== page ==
I was supposed to review a toy today, which was written on Saturday. The problem is I was so tired all I wanted to do was sleep and I don’t know why. So here’s another mini-comic review from my other site, BW Media Spotlight, that at least stays with the Transformer and Mini-Con theme of this month. I wish I could have done more.
With last week’s Mini-Con article over at The Clutter Reports, I thought for this month’s Free Comic Inside I’d take a look at what the Mini-Cons are up to. Plus I said in the last one I would be going back to this series. Hey, I remembered! This is when Dreamwave was still making minicomics for Hasbro, which would continue into the Energon toys before Dreamwave crashed. There is one good thing this round: no more trying to fit three translations of the same sentence into the word balloons.
No, this time it’s all one language, and luckily for me I got the English one. Let’s see what happens this time.
Transformers Armada vol 3
CREATED BY: Dreamwave
WRITER: Chris Sarracini
ARTIST: Guido Guidi
COLORISTS: Shaun Curtis, Gary Yeung, & Rob Ruffolo
COVER COLORIST: Ramil Sunga
(geez, even in a mini-comic they can’t have just one colorist)
LETTERING: Dreamer Design
The Air Defense Team opens our story by finding and destroying a Decepticon satellite station. Apparently the mini-comic versions were less interested in Energon and Mini-Cons than they were satellite dishes. Guess nobody wants to miss the latest episode of As The Kitchen Sinks, and I think I lost some G1 nerd cred having to look that reference up but give me credit for at least remembering it existed to look up. Anyway, as they smash the Decepticons dish they see the Batsignal…I mean the Mini-Con symbol in the night sky. It’s a clear night so I’m not sure what it’s projecting against. At least Gotham City has perpetual cloud/smog cover.
They somehow determine the signal is coming from Sparkplug, Optimus’s Mini-Con partner and in the Dreamwave comics the guy in charge of the Autobot teamed Mini-Cons. They call Optimus Prime but while he urges them to wait until they get there the Air Defense Team is convinced they need to go nownownow and zoom off. And then Sparkplug shows up right next to Optimus, having been in a repair room all day. And yes, it is in fact a trap. The Air Defense Team is met by Galvatron, Megatron’s powered-up form, which is really just Megatron but primarily purple instead of primarily green. Frankly he looks better in green. This isn’t explained in the mini-comic but with the other media I don’t think it needs to be.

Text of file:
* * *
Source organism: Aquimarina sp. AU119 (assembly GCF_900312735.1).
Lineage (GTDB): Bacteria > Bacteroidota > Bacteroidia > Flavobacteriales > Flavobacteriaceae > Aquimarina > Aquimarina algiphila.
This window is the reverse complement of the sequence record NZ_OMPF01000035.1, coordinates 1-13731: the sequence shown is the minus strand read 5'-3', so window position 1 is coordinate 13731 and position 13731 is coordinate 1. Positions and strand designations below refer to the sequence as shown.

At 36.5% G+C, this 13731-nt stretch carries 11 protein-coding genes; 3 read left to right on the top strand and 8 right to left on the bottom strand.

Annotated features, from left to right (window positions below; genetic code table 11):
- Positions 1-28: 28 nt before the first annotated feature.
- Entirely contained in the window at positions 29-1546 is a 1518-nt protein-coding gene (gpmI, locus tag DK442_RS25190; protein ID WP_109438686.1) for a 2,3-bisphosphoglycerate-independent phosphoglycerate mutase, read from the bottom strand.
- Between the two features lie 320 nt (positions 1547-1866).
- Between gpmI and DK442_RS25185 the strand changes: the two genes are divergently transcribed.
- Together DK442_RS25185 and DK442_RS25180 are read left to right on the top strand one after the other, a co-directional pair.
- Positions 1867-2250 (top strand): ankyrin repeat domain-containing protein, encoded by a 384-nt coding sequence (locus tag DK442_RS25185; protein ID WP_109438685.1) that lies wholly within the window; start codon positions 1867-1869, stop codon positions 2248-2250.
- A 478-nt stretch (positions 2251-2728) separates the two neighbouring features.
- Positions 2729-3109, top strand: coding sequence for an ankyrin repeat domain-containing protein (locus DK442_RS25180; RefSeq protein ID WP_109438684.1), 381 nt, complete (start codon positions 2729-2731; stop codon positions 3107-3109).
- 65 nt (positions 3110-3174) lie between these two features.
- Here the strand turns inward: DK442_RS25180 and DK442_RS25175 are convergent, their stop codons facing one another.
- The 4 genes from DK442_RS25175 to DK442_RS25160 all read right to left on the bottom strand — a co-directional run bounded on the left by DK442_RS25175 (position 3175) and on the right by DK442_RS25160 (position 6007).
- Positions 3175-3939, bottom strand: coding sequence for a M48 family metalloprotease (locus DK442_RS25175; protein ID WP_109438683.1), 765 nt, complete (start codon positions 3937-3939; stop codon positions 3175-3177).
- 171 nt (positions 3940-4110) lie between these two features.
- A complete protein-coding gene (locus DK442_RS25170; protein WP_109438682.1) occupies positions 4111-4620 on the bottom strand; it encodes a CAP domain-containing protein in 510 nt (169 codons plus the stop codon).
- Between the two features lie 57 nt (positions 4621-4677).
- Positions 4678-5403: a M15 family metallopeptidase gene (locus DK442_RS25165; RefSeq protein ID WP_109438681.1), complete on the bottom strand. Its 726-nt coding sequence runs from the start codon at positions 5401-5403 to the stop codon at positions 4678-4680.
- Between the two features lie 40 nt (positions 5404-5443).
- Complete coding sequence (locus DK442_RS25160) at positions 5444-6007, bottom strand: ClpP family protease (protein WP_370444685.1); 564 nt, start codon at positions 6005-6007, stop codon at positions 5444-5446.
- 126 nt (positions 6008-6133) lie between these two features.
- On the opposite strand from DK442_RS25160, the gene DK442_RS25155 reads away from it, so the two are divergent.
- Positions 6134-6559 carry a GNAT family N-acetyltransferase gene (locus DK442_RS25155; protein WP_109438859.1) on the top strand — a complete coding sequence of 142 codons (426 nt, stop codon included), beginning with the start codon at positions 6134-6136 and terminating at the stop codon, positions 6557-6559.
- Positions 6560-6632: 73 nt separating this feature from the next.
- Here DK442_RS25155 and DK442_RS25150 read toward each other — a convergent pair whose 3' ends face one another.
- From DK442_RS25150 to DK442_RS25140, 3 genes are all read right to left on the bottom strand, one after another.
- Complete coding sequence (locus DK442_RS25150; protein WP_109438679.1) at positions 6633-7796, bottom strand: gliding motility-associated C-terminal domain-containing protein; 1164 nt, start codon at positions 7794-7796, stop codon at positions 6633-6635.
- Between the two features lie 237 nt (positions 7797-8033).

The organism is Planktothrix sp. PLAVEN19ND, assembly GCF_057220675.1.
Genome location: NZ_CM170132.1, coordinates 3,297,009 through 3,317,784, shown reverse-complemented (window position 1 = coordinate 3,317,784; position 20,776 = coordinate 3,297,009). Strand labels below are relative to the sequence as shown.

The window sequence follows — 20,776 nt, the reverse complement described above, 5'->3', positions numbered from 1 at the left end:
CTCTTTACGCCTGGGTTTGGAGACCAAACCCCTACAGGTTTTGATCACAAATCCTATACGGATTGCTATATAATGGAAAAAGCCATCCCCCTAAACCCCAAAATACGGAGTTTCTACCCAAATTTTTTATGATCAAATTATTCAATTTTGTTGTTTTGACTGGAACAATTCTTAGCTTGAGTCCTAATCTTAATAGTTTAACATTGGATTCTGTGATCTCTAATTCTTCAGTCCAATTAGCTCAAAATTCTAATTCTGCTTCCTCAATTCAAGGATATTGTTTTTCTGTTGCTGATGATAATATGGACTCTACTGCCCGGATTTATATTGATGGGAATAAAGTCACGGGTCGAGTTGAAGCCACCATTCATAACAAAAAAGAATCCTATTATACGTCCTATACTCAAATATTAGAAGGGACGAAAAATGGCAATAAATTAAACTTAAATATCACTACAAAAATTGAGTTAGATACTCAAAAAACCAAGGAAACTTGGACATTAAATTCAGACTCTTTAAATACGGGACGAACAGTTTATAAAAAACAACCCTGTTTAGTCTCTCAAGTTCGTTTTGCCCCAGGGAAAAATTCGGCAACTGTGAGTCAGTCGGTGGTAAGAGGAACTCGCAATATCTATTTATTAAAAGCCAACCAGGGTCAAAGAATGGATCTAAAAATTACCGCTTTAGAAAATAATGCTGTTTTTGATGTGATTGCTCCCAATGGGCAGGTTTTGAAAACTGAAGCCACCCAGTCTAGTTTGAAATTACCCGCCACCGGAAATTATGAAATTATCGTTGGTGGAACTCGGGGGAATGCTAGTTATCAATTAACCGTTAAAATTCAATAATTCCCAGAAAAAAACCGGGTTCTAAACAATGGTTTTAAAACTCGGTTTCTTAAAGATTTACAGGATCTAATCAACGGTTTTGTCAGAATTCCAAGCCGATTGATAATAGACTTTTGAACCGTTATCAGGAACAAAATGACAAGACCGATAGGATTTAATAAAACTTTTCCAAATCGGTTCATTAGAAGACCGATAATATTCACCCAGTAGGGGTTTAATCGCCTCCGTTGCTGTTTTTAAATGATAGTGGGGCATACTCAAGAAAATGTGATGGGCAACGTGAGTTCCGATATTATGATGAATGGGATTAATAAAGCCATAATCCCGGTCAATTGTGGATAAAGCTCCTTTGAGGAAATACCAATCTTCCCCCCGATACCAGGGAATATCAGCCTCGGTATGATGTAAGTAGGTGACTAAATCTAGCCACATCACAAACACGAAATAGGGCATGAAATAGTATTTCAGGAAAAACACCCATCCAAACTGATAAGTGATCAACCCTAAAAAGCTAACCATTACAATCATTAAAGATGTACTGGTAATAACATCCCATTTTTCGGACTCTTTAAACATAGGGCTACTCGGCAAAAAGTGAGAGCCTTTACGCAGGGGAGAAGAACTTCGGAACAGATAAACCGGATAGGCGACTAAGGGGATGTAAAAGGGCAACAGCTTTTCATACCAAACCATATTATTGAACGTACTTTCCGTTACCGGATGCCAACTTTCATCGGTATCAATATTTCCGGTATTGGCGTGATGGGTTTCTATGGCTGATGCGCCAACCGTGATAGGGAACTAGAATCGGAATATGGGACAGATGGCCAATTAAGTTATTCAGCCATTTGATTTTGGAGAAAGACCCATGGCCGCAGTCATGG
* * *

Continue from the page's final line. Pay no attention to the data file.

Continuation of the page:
Once he grabs the Air Assault Team they suddenly turn into their Air Assault Team colors. I’ve never understood this. I know in-universe (or possibly in-multiverse at this point) the Star Saber is supposed to be the most powerful weapon in the universe and while molds were reused quite often for the Mini-Cons having a second Saber would be hard to explain. Actually no it isn’t. The Dark Star Saber is the negative to the Star Saber’s positive. The Air Assault Team could be the dark reflection of the Air Defense Team, and quite happy to serve Megatron/Galvatron in destroying stuff. Instead, and my memory is a bit foggy here, it was explained that if the Decepticons controlled them they became the Air Assault Team while if the Autobots did they were back to being the Air Defense Team or something, but it was never really shown in the show or comics so your guess is as good as mine.
Optimus Prime and Jetfire arrive at that moment, combine into their combined mode (a possible example for the Spark Of Combination Autobots of Energon since Jetfire formed the “pants” and Optimus the “shirt”) and quite easily defeats Galvatron, making the problem rather moot. Jetfire and Optimus scold the Air Defense Team for running off without thinking and the story kind of ends.
It seems like each consecutive mini-comic only slightly improved from the last. By not having to fit three of the same sentence in different languages the dialog improved thanks to having more space on the panel. And that’s all you get. The action ends quick, and could have benefited from another page or two to demonstrate what the Star Saber, Dark or otherwise, can actually do. Also, despite my earlier defense, having a line of dialog like “It’s Megatron!” “I go by Galvatron now!” wouldn’t have hurt. Saraccini is still having trouble writing a thrilling adventure in the few pages he’s allowed. It doesn’t help that half the book is a flip book catalog of other Armada toys then currently available. Overall unless you’re into the novelty it’s not one you really need to track down since I’m not even sure these are canon to the Dreamwave comics or the anime.